Joe Mlynek, CSP, OHST
EVERYONE HAS A STORY TO TELL
Updated: Mar 6
They say a picture is worth a thousand words. If this is true, then a story must be worth a million. Connecting with an audience, large or small, can be a challenge for safety leaders or anyone tasked with communicating the safety message. A good story can be one of the most effective tools a presenter can use.
Most people have a story about safety and how it impacted their lives. I have dozens of stories from personal experience and those that others have shared with me. I often use these stories when developing and delivering training. There is one story that is more impactful than others. About 15 years ago, I lost a friend and a coworker. He was engulfed by grain outside of a large storage tank. I remember everything about the day, including where I was when I received the phone call. I remember arriving on scene just in time for his body to be lifted on to a gurney and into the back of the coroner’s vehicle. I remember his wife kissing him on the cheek for the last time. I remember seeing his young children at the funeral and thinking of how they will never really understand what a great dad they had and how much he loved them.
I also remember showing up at work on Saturday to start the daunting task of figuring out what happened. There was an ominous feeling of disbelief and sadness. After weeks of interviews and analysis we identified the root causes and corrective actions. We had to do this to prevent something similar from ever happening again. I tell this story routinely to honor my friend because I know he wouldn’t want anyone’s family to experience something similar. I tell the story because it has an impact on people and may cause them to think before making a costly decision.
Many people struggle to connect with employees, especially when it comes to safety. Some leaders do not have hands-on experience working in a grain bin, switching railcars, or cleaning boot pits. Many of them however, do have a story to tell. Stories don’t necessarily have to relate to work. I once worked with a senior manager who struggled to connect with his operations folks. He was formally trained in business, not operations. We discussed the value that a safety related story provides. After reflecting on our conversation, he called me a few weeks later. He told me the story of how his high school daughter was injured in a car accident. He told me how he felt and how important her safety is to him. He was concerned that the story wasn’t something that happened at work. I communicated to him that it doesn’t matter, it's relatable to anyone who has loved ones. He began to tell his story routinely and it had an impact on his fellow employees.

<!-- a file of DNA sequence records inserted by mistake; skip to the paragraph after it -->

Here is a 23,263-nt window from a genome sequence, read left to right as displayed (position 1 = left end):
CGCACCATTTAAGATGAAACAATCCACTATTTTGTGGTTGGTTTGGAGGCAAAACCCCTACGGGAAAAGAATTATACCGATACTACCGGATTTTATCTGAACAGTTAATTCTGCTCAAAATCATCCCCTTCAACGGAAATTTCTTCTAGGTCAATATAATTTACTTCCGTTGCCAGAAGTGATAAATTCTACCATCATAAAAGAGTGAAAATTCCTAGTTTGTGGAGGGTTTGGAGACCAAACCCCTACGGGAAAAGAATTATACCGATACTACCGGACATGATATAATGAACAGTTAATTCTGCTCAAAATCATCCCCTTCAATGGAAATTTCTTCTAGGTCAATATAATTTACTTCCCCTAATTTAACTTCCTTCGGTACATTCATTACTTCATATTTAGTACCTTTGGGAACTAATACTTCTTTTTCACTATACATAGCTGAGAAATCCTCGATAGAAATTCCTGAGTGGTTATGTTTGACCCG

Many operations employees have numerous stories about injuries, near misses, and fatalities. Some of the more experienced workers that I’ve had in classroom sessions hold these stories close to the vest. They often come up after class and share something that happened to them or a coworker. I always ask if they are willing to share their experience with the group, emphasizing the impact it will have on their coworkers, particularly the inexperienced. Sometimes they agree and sometimes they don’t. If they aren’t willing, I ask if I can share the story and not reference them directly. More than likely, they agree to allow this. They realize the impact that the story may have on their coworkers.
Stories allow people to relate to one another and the subject matter. The use of real-life scenarios and case studies increase retention of information. Story telling can be contagious. I’ve seen this first hand. With one particular organization that I work with, I have to cut stories short so that we can cover the required material within the allotted time. It is a good problem to have; a group of folks engaged in a topic and willing to share personal experiences so that others can learn from them.
If you are looking to connect with an audience and make an impact on their safety, consider a story. Stories have a way of creating internal images that people retain and more important retrieve from time to time. Who knows, the story you share my save someone’s life, I’m sure my friend’s story has.
Joe Mlynek is a partner and subject matter expert at Safety Made Simple, Inc. He has over 20 years of experience in safety at the corporate level and as a consultant. He is a Certified Safety Professional (CSP) and Occupational Safety and Health Technician (OHST). Joe can be reached at email@example.com